If Tony Bennett and Lady Gaga’s Love for Sale wins the Grammy for album of the year on Sunday (April 3), the two stars need to really thank the Recording Academy, which decided the album could compete this year.
The album’s eligibility was in question. The collection of Cole Porter songs was released in some configurations — including cassettes — on Sept. 30, 2021, the last day of eligibility for the 64th annual Grammy Awards. The album was released in all other configurations on Oct. 1. The Academy decided to treat Sept. 30 as its day of release.
The last album of the year winner that was released on the last day of the eligibility year was Bob Dylan’s Time Out of Mind, which won the 1997 award. (Apparently, legends like to cut it close!)
Eight times in Grammy history, an album that was released in the final month of the eligibility year wound up winning album of the year. Here’s a full list:
1958: Henry Mancini’s The Music From Peter Gunn
Release date: By all accounts, this album was released in January 1959. The last date of the Grammy eligibility year was Dec. 31, 1958. (This was the first and only time the Grammys used a calendar year as their eligibility year.) A 1995 RCA box set of Mancini’s most memorable works, The Days of Wine and Roses, lists the album’s release date as “1/59.” So what’s the story? The Academy may have bent the rules to let the album compete, not even knowing if the awards would make it to a second year. Or it may have just been a gaffe. This was decades before the Internet made double-checking facts easy.
About the album: This was the first and only TV soundtrack to win album of the year. The album beat two classic Frank Sinatra releases, Come Fly With Me and Frank Sinatra Sings for Only the Lonely. Sinatra was not pleased. Fortunately, he was nominated again the following year with Come Dance With Me!. This time he won. Phew!
1962: Vaughn Meader’s The First Family
Release date: The album was released in November 1962; the eligibility year ended on Nov. 30.
About the album: This was the second comedy album in three years to win album of the year; the first that dealt in political humor. The album gently tweaked (by current comedy standards) John F. Kennedy and his family. JFK was assassinated in Dallas a little more than six months after this was named album of the year.
1975: Paul Simon’s Still Crazy After All These Years
Release date: Simon’s album was released on Oct. 6, 1975, nine days before the end of the eligibility year.
About the album: This was Simon’s first solo album to take the top award. Simon & Garfunkel’s Bridge Over Troubled Water had won the award five years earlier.
1976: Stevie Wonder’s Songs in the Key of Life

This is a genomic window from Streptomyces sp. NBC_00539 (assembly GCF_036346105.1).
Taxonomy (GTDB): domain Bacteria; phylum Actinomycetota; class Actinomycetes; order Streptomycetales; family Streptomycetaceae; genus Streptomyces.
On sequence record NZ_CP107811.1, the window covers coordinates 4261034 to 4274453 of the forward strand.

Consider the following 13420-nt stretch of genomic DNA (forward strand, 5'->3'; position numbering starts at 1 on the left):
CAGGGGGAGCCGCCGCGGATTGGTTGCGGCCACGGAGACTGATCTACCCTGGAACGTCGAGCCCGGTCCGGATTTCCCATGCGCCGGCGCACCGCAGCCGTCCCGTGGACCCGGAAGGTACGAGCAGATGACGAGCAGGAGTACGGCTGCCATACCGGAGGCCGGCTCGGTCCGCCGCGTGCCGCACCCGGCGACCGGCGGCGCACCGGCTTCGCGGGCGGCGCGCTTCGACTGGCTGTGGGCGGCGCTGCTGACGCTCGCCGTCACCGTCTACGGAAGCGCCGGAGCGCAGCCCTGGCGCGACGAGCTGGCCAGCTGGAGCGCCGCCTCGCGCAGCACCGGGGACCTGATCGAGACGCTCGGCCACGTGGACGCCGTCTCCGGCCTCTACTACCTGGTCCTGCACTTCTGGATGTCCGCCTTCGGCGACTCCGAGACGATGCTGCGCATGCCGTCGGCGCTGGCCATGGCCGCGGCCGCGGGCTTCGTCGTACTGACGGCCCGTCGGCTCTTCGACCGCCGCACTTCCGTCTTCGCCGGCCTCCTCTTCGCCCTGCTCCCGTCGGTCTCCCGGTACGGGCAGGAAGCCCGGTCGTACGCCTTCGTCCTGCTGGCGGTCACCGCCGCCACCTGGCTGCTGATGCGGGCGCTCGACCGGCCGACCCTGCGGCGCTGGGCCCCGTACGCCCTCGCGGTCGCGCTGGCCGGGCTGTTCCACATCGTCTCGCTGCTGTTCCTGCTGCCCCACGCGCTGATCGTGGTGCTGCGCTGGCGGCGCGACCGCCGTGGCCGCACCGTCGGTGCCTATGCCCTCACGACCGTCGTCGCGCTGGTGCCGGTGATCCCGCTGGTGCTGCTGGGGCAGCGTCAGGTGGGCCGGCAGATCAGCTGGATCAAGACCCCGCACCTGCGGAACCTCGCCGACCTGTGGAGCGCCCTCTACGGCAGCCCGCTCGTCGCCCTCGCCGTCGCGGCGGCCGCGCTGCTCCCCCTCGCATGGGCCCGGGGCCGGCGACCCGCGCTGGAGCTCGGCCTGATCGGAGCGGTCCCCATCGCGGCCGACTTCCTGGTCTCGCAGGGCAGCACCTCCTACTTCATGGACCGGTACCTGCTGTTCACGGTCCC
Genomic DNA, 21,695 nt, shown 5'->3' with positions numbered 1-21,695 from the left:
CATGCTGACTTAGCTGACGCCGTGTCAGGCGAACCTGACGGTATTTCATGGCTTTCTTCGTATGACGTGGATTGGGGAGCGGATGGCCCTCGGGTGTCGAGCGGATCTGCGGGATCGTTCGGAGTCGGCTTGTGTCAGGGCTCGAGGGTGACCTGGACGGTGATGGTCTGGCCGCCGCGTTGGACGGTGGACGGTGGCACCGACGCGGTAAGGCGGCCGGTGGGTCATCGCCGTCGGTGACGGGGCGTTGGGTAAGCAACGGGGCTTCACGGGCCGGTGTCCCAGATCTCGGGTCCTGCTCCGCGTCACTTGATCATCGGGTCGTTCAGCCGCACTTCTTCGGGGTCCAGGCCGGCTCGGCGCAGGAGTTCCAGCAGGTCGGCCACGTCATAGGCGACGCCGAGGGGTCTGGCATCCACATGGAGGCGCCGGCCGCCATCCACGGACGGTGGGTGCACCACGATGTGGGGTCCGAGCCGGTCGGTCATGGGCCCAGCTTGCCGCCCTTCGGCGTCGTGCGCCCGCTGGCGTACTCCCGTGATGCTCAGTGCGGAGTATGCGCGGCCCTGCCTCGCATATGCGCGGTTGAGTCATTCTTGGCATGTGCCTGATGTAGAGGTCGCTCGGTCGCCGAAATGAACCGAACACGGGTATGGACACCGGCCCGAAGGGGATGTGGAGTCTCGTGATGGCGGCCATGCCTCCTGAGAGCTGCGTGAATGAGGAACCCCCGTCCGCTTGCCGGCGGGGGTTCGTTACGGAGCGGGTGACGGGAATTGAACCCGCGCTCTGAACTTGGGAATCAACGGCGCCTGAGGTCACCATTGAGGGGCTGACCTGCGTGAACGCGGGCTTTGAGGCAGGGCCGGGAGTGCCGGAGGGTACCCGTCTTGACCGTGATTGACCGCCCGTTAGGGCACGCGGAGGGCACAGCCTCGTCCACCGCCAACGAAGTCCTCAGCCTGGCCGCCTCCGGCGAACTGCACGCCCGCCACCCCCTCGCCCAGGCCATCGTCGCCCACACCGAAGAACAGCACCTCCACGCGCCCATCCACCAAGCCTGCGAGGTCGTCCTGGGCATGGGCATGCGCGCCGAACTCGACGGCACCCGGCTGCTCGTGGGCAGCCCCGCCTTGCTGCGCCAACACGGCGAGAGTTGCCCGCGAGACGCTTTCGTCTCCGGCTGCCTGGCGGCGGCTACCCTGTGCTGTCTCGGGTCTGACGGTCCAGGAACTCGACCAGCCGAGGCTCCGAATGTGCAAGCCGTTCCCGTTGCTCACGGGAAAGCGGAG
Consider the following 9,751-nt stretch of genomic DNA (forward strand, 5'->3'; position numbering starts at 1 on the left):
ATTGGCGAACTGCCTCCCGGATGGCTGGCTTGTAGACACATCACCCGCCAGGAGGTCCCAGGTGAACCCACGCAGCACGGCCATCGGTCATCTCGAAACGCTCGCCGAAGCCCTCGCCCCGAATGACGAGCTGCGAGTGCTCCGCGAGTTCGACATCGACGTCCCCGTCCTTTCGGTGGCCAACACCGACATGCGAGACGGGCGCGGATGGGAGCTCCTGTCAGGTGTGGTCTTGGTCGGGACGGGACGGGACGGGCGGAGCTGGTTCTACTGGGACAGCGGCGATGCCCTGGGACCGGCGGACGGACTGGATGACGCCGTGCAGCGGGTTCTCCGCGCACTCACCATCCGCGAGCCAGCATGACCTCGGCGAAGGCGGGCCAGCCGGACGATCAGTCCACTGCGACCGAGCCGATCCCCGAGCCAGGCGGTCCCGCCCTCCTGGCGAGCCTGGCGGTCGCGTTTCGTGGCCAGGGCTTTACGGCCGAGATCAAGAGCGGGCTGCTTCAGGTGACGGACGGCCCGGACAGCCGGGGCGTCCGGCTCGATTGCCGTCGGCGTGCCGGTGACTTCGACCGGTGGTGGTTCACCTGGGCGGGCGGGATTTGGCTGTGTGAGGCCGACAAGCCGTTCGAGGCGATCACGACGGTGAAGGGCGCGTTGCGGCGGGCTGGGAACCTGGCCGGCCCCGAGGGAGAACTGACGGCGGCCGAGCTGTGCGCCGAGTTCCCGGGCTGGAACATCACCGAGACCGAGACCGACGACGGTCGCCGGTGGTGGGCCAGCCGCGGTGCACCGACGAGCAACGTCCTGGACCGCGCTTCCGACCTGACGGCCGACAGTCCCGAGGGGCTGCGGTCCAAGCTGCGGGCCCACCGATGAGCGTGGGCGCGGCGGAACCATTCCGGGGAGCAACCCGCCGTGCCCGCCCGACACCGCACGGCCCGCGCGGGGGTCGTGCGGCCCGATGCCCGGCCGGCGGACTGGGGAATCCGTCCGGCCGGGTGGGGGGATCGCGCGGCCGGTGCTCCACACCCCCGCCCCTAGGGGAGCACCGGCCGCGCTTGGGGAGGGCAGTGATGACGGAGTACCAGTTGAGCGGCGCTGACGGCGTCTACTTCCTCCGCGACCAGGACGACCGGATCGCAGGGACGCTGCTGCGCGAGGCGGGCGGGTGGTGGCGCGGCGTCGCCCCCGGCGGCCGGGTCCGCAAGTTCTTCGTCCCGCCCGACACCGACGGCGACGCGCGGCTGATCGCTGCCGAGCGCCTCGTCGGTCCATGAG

Release date: This classic double album was released on Sept. 28, 1976, two days before the end of the eligibility year.
About the album: This was Wonder’s third consecutive studio album to win the award, following Innervisions and Fulfillingness’ First Finale. No one else has ever done that, though Adele could equal the feat if she wins at the 65th annual Grammy Awards in January 2023. (Just keep it in mind…)
1997: Bob Dylan’s Time Out of Mind
Release date: The album was released on Sept. 30, 1997, the last day of the eligibility year.
About the album: This was the first (and is still the only) Dylan album to win album of the year. (Better late than never!) Dylan had won an album of the year trophy as one of many artists on The Concert for Bangla Desh, the 1972 winner, but George Harrison was the lead artist on that album. Time Out of Mind won a second award as best contemporary folk album.
2003: OutKast’s Speakerboxxx/The Love Below
Release date: The double album was released on Sept. 23, 2003, one week before the end of the eligibility year.
About the album: This was the second hip-hop album to win album of the year, following Lauryn Hill’s The Miseducation of Lauryn Hill. It’s also the most recent one to win. Speakerboxxx won a second award as best rap album.
2007: Herbie Hancock’s River: The Joni Letters
Release date: The album was released on Sept. 25, 2007, five days before the end of the eligibility year.
About the album: This was the second jazz album to win album of the year, following Stan Getz and João Gilberto’s Getz/Gilberto. That 1964 album included the global bossa nova smash “The Girl from Ipanema.” River: The Joni Letters won a second award as best contemporary jazz album.
2012: Mumford & Sons’ Babel
Release date: The album was released on Sept. 21, 2012, nine days before the end of the eligibility year.
About the album: Babel won album of the year, even though it lost in its “genre album” category, best Americana album, to Bonnie Raitt’s Slipstream. Babel was the second album in three years to win the top award without winning its genre album award. Arcade Fire’s The Suburbs, the 2010 album of the year winner, lost best alternative music album to The Black Keys’ Brothers. I guess if you’re going to win one and lose one, you’d want to win the big one.